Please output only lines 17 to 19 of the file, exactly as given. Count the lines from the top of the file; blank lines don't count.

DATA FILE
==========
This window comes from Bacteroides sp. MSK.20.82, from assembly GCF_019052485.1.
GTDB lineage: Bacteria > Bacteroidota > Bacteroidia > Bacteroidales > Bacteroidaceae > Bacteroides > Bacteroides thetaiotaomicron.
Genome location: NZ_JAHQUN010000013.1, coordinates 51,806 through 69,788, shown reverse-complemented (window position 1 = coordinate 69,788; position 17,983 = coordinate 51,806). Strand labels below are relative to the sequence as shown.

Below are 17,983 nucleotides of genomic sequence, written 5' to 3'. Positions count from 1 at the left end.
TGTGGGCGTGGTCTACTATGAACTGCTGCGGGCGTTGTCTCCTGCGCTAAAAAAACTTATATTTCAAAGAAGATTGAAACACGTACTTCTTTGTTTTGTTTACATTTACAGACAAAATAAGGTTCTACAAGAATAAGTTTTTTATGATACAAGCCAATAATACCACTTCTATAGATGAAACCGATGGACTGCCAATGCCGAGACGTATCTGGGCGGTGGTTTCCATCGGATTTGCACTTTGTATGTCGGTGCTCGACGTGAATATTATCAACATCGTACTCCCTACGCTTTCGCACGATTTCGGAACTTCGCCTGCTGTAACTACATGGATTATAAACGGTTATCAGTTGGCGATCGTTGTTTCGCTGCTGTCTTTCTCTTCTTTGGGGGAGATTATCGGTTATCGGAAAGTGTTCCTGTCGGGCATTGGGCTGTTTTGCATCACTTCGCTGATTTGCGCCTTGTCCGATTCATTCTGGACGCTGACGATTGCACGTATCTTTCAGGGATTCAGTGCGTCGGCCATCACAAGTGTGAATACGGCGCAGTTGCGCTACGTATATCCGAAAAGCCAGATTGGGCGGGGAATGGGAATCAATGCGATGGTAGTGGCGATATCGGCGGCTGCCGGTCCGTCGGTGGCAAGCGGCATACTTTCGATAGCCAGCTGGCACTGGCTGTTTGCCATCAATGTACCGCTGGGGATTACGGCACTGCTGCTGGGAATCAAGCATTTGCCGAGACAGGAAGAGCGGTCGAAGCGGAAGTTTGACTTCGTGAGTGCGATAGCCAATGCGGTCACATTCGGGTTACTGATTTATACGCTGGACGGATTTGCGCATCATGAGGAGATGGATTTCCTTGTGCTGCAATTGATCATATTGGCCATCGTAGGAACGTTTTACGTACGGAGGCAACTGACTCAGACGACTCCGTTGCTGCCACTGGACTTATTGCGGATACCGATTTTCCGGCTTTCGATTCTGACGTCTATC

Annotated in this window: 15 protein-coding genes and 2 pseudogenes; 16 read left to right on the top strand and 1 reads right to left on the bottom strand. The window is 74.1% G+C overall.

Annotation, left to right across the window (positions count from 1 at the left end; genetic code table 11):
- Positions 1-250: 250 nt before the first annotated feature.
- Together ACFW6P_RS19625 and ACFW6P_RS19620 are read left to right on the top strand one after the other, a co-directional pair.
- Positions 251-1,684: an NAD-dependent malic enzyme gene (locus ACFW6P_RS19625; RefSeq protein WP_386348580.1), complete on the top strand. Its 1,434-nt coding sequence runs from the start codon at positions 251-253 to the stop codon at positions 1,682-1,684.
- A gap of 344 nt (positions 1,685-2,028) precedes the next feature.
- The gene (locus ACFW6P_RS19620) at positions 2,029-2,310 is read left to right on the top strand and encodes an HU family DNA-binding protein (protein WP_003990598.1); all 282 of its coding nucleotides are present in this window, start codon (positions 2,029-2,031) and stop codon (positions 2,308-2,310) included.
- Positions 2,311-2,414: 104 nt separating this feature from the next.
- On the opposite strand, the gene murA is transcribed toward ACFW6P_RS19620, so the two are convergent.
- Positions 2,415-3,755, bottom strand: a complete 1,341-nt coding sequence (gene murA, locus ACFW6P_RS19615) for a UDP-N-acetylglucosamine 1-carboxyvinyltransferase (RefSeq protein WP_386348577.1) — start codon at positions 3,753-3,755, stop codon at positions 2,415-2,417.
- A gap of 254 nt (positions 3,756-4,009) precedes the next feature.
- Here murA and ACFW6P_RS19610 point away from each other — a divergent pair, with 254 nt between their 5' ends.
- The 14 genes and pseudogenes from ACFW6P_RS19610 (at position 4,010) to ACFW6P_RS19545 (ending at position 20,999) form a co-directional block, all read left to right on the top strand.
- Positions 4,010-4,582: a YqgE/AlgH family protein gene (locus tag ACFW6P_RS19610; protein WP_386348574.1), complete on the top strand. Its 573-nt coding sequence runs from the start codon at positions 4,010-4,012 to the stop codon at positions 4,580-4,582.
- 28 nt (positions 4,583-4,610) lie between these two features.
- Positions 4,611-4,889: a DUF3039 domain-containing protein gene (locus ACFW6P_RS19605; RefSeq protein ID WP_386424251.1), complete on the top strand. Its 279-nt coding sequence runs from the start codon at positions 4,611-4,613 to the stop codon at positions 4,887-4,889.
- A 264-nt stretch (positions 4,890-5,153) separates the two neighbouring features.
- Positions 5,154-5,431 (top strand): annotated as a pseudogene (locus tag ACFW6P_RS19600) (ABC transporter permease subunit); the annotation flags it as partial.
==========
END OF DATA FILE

- Here murA and ACFW6P_RS19610 point away from each other — a divergent pair, with 254 nt between their 5' ends.
- The 14 genes and pseudogenes from ACFW6P_RS19610 (at position 4,010) to ACFW6P_RS19545 (ending at position 20,999) form a co-directional block, all read left to right on the top strand.
- Positions 4,010-4,582: a YqgE/AlgH family protein gene (locus tag ACFW6P_RS19610; protein WP_386348574.1), complete on the top strand. Its 573-nt coding sequence runs from the start codon at positions 4,010-4,012 to the stop codon at positions 4,580-4,582.